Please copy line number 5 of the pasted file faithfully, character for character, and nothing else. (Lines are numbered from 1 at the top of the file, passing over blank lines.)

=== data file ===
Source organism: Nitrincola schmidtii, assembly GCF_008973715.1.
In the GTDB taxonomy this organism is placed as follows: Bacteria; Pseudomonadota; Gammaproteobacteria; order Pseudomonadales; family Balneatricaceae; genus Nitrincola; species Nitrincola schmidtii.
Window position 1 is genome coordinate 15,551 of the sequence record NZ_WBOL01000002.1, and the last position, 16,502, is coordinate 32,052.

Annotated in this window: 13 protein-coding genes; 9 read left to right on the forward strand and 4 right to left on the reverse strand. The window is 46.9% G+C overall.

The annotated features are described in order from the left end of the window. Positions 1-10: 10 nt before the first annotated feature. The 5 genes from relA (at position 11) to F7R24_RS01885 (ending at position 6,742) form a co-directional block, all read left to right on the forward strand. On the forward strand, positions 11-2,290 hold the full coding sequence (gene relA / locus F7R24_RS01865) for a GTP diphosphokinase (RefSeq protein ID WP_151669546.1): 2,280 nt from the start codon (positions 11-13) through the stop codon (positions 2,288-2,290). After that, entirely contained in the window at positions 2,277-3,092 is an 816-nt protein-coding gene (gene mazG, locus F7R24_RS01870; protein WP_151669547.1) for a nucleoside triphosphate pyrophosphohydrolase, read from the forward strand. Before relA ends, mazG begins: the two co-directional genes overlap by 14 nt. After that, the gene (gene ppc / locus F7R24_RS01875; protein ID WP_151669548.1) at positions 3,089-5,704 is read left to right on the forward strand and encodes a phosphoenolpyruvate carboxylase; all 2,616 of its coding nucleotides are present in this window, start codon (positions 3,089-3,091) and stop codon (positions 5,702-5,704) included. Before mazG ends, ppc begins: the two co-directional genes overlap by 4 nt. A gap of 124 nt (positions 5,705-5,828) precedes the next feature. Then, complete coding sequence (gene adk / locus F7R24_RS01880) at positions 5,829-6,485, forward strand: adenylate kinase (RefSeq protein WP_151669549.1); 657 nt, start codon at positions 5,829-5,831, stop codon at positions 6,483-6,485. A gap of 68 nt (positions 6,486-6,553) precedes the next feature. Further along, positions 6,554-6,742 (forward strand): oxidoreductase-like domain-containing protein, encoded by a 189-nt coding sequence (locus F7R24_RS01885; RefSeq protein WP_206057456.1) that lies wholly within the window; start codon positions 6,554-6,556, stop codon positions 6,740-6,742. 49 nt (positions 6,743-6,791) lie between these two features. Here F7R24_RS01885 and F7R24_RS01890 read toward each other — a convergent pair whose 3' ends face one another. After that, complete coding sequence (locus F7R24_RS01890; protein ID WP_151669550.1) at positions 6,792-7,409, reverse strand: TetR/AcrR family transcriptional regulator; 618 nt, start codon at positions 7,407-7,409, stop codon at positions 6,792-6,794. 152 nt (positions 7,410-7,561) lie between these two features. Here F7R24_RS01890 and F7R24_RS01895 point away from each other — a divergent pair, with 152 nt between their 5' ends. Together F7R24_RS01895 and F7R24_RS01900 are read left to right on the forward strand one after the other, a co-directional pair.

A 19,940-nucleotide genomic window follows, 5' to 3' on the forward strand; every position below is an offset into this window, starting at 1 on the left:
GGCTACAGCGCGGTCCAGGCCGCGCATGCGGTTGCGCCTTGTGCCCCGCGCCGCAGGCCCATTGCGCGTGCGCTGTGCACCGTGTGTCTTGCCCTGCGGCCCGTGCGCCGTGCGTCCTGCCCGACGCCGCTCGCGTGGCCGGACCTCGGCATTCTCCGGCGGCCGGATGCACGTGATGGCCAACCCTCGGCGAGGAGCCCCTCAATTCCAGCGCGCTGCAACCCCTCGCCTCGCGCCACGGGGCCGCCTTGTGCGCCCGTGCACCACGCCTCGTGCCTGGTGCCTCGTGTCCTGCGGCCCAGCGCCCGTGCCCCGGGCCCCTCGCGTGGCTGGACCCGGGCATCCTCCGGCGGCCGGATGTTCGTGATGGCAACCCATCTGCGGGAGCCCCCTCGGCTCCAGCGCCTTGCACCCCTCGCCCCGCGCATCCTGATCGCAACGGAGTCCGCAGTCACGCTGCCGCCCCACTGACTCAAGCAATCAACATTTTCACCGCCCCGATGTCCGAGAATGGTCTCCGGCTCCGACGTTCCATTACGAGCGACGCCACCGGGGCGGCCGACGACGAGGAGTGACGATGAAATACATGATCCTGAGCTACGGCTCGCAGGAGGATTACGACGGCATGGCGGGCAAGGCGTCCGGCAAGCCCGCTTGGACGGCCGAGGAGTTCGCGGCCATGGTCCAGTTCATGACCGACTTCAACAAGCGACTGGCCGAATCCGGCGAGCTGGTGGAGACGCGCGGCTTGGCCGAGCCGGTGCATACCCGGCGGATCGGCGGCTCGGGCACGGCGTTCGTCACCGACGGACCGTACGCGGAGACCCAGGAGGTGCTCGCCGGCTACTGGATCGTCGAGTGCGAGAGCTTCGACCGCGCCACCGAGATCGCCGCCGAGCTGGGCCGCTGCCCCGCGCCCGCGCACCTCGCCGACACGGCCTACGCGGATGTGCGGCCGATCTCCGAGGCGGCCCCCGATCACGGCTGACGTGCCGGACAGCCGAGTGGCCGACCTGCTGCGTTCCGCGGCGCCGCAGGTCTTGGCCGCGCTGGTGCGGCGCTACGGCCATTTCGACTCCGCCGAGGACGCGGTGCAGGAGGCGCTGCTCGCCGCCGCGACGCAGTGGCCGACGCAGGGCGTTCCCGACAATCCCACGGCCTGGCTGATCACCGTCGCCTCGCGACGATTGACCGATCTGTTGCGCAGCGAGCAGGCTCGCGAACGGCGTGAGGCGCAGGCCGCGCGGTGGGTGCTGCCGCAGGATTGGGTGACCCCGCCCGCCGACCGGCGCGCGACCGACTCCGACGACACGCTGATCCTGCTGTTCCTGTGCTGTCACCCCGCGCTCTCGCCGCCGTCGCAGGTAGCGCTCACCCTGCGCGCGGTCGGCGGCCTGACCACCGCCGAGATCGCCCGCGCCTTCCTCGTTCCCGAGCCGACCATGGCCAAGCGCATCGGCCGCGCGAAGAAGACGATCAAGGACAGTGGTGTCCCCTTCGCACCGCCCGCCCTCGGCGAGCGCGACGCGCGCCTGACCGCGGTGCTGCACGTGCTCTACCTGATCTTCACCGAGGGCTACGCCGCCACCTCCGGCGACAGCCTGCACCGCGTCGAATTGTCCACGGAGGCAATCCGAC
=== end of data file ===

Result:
The annotated features are described in order from the left end of the window. Positions 1-10: 10 nt before the first annotated feature. The 5 genes from relA (at position 11) to F7R24_RS01885 (ending at position 6,742) form a co-directional block, all read left to right on the forward strand. On the forward strand, positions 11-2,290 hold the full coding sequence (gene relA / locus F7R24_RS01865) for a GTP diphosphokinase (RefSeq protein ID WP_151669546.1): 2,280 nt from the start codon (positions 11-13) through the stop codon (positions 2,288-2,290). After that, entirely contained in the window at positions 2,277-3,092 is an 816-nt protein-coding gene (gene mazG, locus F7R24_RS01870; protein WP_151669547.1) for a nucleoside triphosphate pyrophosphohydrolase, read from the forward strand. Before relA ends, mazG begins: the two co-directional genes overlap by 14 nt. After that, the gene (gene ppc / locus F7R24_RS01875; protein ID WP_151669548.1) at positions 3,089-5,704 is read left to right on the forward strand and encodes a phosphoenolpyruvate carboxylase; all 2,616 of its coding nucleotides are present in this window, start codon (positions 3,089-3,091) and stop codon (positions 5,702-5,704) included. Before mazG ends, ppc begins: the two co-directional genes overlap by 4 nt. A gap of 124 nt (positions 5,705-5,828) precedes the next feature. Then, complete coding sequence (gene adk / locus F7R24_RS01880) at positions 5,829-6,485, forward strand: adenylate kinase (RefSeq protein WP_151669549.1); 657 nt, start codon at positions 5,829-5,831, stop codon at positions 6,483-6,485. A gap of 68 nt (positions 6,486-6,553) precedes the next feature. Further along, positions 6,554-6,742 (forward strand): oxidoreductase-like domain-containing protein, encoded by a 189-nt coding sequence (locus F7R24_RS01885; RefSeq protein WP_206057456.1) that lies wholly within the window; start codon positions 6,554-6,556, stop codon positions 6,740-6,742. 49 nt (positions 6,743-6,791) lie between these two features. Here F7R24_RS01885 and F7R24_RS01890 read toward each other — a convergent pair whose 3' ends face one another. After that, complete coding sequence (locus F7R24_RS01890; protein ID WP_151669550.1) at positions 6,792-7,409, reverse strand: TetR/AcrR family transcriptional regulator; 618 nt, start codon at positions 7,407-7,409, stop codon at positions 6,792-6,794. 152 nt (positions 7,410-7,561) lie between these two features. Here F7R24_RS01890 and F7R24_RS01895 point away from each other — a divergent pair, with 152 nt between their 5' ends. Together F7R24_RS01895 and F7R24_RS01900 are read left to right on the forward strand one after the other, a co-directional pair.